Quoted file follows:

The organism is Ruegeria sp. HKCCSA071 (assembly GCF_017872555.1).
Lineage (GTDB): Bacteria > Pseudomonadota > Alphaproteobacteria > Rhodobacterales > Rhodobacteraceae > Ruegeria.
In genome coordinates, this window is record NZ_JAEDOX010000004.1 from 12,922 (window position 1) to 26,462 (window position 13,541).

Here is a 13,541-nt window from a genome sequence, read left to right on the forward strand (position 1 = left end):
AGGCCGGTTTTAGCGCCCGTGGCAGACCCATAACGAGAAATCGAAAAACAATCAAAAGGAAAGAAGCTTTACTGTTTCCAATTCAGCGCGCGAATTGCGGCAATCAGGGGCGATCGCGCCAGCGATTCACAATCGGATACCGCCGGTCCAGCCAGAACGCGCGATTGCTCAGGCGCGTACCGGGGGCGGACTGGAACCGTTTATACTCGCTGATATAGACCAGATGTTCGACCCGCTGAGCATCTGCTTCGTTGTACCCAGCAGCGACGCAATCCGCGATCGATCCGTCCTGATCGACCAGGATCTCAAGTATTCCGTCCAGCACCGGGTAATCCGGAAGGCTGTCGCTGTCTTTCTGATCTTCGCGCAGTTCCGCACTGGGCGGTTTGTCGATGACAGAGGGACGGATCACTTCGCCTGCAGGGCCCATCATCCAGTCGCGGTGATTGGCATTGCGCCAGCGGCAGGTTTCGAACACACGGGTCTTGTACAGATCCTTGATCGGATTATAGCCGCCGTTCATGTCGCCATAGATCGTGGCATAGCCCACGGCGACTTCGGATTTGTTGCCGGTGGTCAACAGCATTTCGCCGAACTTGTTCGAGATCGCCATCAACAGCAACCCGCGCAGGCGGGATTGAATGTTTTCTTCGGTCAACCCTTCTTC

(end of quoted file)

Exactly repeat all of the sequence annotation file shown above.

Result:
The organism is Ruegeria sp. HKCCSA071 (assembly GCF_017872555.1).
Lineage (GTDB): Bacteria > Pseudomonadota > Alphaproteobacteria > Rhodobacterales > Rhodobacteraceae > Ruegeria.
In genome coordinates, this window is record NZ_JAEDOX010000004.1 from 12,922 (window position 1) to 26,462 (window position 13,541).

Here is a 13,541-nt window from a genome sequence, read left to right on the forward strand (position 1 = left end):
AGGCCGGTTTTAGCGCCCGTGGCAGACCCATAACGAGAAATCGAAAAACAATCAAAAGGAAAGAAGCTTTACTGTTTCCAATTCAGCGCGCGAATTGCGGCAATCAGGGGCGATCGCGCCAGCGATTCACAATCGGATACCGCCGGTCCAGCCAGAACGCGCGATTGCTCAGGCGCGTACCGGGGGCGGACTGGAACCGTTTATACTCGCTGATATAGACCAGATGTTCGACCCGCTGAGCATCTGCTTCGTTGTACCCAGCAGCGACGCAATCCGCGATCGATCCGTCCTGATCGACCAGGATCTCAAGTATTCCGTCCAGCACCGGGTAATCCGGAAGGCTGTCGCTGTCTTTCTGATCTTCGCGCAGTTCCGCACTGGGCGGTTTGTCGATGACAGAGGGACGGATCACTTCGCCTGCAGGGCCCATCATCCAGTCGCGGTGATTGGCATTGCGCCAGCGGCAGGTTTCGAACACACGGGTCTTGTACAGATCCTTGATCGGATTATAGCCGCCGTTCATGTCGCCATAGATCGTGGCATAGCCCACGGCGACTTCGGATTTGTTGCCGGTGGTCAACAGCATTTCGCCGAACTTGTTCGAGATCGCCATCAACAGCAACCCGCGCAGGCGGGATTGAATGTTTTCTTCGGTCAACCCTTCTTC